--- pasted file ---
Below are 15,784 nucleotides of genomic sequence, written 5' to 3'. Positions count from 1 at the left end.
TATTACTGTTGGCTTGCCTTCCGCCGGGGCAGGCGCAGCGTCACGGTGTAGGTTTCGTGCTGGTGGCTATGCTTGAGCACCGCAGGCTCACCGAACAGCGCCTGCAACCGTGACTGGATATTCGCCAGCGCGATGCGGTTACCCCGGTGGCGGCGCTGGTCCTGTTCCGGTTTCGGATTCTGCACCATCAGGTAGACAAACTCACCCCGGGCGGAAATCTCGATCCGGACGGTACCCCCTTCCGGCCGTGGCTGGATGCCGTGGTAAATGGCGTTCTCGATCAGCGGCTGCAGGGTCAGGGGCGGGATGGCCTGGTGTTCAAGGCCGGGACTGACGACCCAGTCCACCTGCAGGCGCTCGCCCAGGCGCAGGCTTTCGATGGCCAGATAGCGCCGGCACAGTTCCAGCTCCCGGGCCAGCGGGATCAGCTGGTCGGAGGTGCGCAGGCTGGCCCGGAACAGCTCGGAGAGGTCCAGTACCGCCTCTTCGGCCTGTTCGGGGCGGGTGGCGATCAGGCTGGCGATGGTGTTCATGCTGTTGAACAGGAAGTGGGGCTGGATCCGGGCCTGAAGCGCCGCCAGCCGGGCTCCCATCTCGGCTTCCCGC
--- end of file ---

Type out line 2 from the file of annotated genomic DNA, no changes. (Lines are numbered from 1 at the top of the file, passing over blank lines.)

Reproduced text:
TATTACTGTTGGCTTGCCTTCCGCCGGGGCAGGCGCAGCGTCACGGTGTAGGTTTCGTGCTGGTGGCTATGCTTGAGCACCGCAGGCTCACCGAACAGCGCCTGCAACCGTGACTGGATATTCGCCAGCGCGATGCGGTTACCCCGGTGGCGGCGCTGGTCCTGTTCCGGTTTCGGATTCTGCACCATCAGGTAGACAAACTCACCCCGGGCGGAAATCTCGATCCGGACGGTACCCCCTTCCGGCCGTGGCTGGATGCCGTGGTAAATGGCGTTCTCGATCAGCGGCTGCAGGGTCAGGGGCGGGATGGCCTGGTGTTCAAGGCCGGGACTGACGACCCAGTCCACCTGCAGGCGCTCGCCCAGGCGCAGGCTTTCGATGGCCAGATAGCGCCGGCACAGTTCCAGCTCCCGGGCCAGCGGGATCAGCTGGTCGGAGGTGCGCAGGCTGGCCCGGAACAGCTCGGAGAGGTCCAGTACCGCCTCTTCGGCCTGTTCGGGGCGGGTGGCGATCAGGCTGGCGATGGTGTTCATGCTGTTGAACAGGAAGTGGGGCTGGATCCGGGCCTGAAGCGCCGCCAGCCGGGCTCCCATCTCGGCTTCCCGC